CAPTAIN PHILLIPS Review: Survival of the Fittest
It’s hard to believe that my first introduction to Tom Hanks – the first introduction to Hanks for many people, really – was when he played a cross-dresser. Twenty-one years before producing 2001’s Band of Brothers; fifteen years before voicing Woody in the first Toy Story film; thirteen years before his first Oscar (Best Actor, 1993’s Philadelphia); even eight years before he (and Robert Loggia) charmed the world by playing “Heart and Soul” on a giant toy store keyboard in 1988’s Big, Hanks owned Thursday night TV on when he appeared in Bosom Buddies.
The sitcom starred Hanks and Peter Scolari as coworkers and friends who find themselves homeless when their apartment building is torn down. In an act of desperation, they dress as women to get a cheap apartment that rents to women only. Hilarity ensues. The show only lasted two seasons, but that was enough time for Hanks to make a major impression in Hollywood, which ultimately led to a lead role in Ron Howard‘s Splash (1984). Hanks never looked back.
With everything he does, from acting to producing to writing and directing, he adds impressive entries to an already-impressive career resumé that is far too long to be fully inclusive here. His latest entry – Captain Phillips – is no exception; in fact, it’s one of the best performances in the actor’s 30-plus-year career.
Hanks plays Richard Phillips, a merchant marine and captain of an American cargo ship, the Maersk Alabama. While on course in dangerous waters to deliver their payload, the ship is hijacked by Somali pirates, led by Muse (Barkhad Abdi). Using courage, cunning, and decades of experience, Phillips manages to keep his entire crew unharmed and convinces the pirates to abandon the freighter and escape on a small life vessel. Muse agrees, but takes Phillips with him as a hostage to negotiate a huge payday.
As Phillips keeps his cool under incredible duress – and in the process keeping himself alive – the United States military has two plans in place. The first involves a negotiation with the pirates. The second involves a Navy SEAL rescue, and negotiation is not part of that plan.
On the surface, Captain Phillips is about the title character’s survival. Director Paul Greengrass wastes little time in getting his star and his story on a boat, out to sea, and quickly in peril so he can tell that survival tale. While on the Maersk Alabama, and subsequently (and especially) on the lifeboat, Greengrass really shows directing skill. The tight quarters enhance the frenetic pace and the tense situation, and Greengrass maximizes the claustrophobic feeling and shoots his close-ups effectively. Even the moments on the larger ship that are more procedural in nature – things like raising engine capacity limits – are taut.
Less so are most of the scenes involving the military rescue which, despite their relationship to Phillips’ plight, simply don’t carry the same intensity. In fact, they feel like mostly stock footage from any random action film. Greengrass also feels out of his element with big exteriors. Given the vastness of the ocean and the varying sizes of the ships (not just the freighter and the lifeboat, but the Navy vessels as well), I expected a greater sense of scope. There are good moments (the lifeboat being launched into the water is the highlight), but there are real head-scratchers, too (when the SEALs parachute out of their plane, Greengrass chooses to stay in the plane instead of following them out – an opportunity missed, I think.)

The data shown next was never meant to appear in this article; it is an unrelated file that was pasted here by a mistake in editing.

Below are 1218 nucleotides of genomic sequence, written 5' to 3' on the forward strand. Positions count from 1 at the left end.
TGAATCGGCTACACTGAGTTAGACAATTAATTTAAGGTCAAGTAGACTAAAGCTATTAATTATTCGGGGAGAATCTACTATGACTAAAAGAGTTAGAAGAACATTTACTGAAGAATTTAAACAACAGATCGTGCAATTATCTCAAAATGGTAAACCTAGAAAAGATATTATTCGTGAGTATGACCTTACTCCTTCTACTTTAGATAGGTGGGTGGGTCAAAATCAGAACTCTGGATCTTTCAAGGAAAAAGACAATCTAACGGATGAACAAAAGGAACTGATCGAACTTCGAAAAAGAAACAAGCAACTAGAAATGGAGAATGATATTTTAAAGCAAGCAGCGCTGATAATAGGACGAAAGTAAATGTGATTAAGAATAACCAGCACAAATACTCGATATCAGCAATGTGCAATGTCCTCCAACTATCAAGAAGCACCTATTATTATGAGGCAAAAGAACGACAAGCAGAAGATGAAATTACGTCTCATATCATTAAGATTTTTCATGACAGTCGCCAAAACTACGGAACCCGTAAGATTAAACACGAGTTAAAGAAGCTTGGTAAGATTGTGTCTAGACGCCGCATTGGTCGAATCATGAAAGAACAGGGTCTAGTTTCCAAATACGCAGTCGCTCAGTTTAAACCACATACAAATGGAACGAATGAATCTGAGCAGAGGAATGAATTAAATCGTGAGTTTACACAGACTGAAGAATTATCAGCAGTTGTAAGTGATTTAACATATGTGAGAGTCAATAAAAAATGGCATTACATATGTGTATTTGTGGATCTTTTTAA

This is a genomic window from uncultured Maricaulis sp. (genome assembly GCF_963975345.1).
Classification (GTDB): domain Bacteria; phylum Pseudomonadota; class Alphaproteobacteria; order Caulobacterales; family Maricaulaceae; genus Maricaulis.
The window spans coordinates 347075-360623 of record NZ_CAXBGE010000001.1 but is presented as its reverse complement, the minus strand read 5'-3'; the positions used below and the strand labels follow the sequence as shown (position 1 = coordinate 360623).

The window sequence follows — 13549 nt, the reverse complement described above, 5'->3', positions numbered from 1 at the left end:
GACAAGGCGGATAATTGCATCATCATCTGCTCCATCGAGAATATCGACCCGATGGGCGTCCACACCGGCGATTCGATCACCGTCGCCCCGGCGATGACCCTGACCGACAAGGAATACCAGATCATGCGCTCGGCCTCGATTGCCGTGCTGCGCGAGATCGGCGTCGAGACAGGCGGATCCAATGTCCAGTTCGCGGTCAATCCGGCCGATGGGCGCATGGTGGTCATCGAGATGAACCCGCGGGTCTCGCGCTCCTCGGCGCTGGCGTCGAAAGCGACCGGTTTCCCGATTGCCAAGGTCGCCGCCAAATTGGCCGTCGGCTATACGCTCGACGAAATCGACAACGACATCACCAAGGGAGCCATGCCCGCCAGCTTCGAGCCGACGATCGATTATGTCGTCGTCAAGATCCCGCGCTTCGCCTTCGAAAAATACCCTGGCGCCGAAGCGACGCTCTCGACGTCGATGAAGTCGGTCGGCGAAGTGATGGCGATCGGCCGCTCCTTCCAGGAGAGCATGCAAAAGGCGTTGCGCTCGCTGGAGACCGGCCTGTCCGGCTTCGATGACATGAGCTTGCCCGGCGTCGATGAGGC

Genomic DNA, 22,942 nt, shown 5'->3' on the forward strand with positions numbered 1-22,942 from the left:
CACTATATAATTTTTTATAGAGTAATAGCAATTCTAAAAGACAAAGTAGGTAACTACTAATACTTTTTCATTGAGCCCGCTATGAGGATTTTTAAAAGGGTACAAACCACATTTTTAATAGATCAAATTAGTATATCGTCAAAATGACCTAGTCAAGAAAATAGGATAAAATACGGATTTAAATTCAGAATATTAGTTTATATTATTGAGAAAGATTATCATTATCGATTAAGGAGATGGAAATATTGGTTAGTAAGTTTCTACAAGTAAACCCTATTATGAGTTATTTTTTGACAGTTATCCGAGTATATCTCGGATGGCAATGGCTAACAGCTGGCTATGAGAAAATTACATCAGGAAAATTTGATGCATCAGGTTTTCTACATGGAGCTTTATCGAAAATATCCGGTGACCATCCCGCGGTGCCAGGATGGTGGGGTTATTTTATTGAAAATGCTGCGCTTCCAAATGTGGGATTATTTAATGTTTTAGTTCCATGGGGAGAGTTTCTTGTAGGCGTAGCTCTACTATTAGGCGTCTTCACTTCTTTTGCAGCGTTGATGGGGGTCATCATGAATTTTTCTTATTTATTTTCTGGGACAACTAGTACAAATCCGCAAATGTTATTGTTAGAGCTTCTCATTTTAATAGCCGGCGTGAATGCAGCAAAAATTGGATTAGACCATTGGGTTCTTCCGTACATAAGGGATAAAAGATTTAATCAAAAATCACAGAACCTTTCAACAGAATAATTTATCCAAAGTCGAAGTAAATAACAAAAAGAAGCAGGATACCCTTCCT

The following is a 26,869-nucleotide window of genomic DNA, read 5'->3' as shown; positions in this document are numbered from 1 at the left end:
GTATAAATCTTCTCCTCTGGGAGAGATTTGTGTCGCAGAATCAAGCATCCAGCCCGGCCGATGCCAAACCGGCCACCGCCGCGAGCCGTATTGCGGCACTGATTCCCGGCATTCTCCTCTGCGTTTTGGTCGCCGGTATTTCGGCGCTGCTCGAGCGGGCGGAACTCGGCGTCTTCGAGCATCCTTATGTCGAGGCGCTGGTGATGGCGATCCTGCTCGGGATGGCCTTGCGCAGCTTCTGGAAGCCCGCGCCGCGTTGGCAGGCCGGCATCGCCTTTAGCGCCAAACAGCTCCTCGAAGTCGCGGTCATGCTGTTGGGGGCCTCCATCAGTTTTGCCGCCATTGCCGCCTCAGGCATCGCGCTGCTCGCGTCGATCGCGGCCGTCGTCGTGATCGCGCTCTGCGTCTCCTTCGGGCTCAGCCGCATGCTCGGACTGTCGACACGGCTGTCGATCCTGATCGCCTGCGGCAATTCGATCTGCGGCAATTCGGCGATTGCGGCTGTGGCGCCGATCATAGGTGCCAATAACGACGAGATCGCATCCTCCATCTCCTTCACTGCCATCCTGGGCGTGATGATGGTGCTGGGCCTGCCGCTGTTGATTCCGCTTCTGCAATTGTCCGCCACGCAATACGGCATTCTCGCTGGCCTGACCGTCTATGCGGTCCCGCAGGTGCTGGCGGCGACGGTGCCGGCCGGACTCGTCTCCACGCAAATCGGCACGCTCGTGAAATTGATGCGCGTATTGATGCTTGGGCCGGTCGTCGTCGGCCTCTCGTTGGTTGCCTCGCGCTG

Beneath that surface, though, is a story about two men who are not that much different: Phillips and Muse. Both men are leaders. Both men are desperate. Both men are looking to survive.
At the beginning of the film, Greengrass and screenwriter Billy Ray establish the at-home reality of each man. For Phillips, it’s a wife (Catherine Keener) and family. Neither Mr. nor Mrs. Phillips seem particularly happy about the work he does, but his comments about young, hungry guys coming up through the ranks and looking to captain freighters is all the more reason for him to take such assignments. The work he does today ensures he has a chance to work tomorrow.
Muse has no wife or family, and the up-and-comers in his line of work are closer to being literal cut-throats than anyone in Corporate America ever could be. For him, daily survival is less about continued work and more about continued living. Failure is not an option, and is met by his warlord boss with something far more dire than an unemployment line.
These survival instincts for both men carry forward once the pirates have seized the ship and they continue as Phillips is the lone hostage in a tiny lifeboat. And no matter how accustomed Muse might be to life-and-death situations, this one certainly has more weight to it given America’s involvement. Abdi does an excellent job throughout the film, but he gets better as his character’s prospects of success grow dimmer. You wouldn’t know he’s a rookie actor, either, as he holds his own against Hanks, who simply shines.
Like Sandra Bullock in Gravity, Hanks is required to demonstrate a person’s suppression of a range of emotions – suppression borne of necessity to hold to all together and survive an ordeal. Unlike Bullock, who did so alone, Hanks must do this in scenes with the two-time Oscar-nominated Keener; a collection of fantastic character actors who play his ship’s crew (led by the excellent David Warshofsky); and the four actors who play the pirates: Abdi, Barkhad Abdirahman, Faysal Ahmed, and Mahat M. Ali, who among them have exactly one movie … this one. Hanks manages it all effortlessly, and his last couple of minutes onscreen are amazing.
While slightly longer than it needs to be because of some drawn out scenes in the middle of the film, Captain Phillips is a thrilling movie to watch, and Hanks’ performance is one for the ages.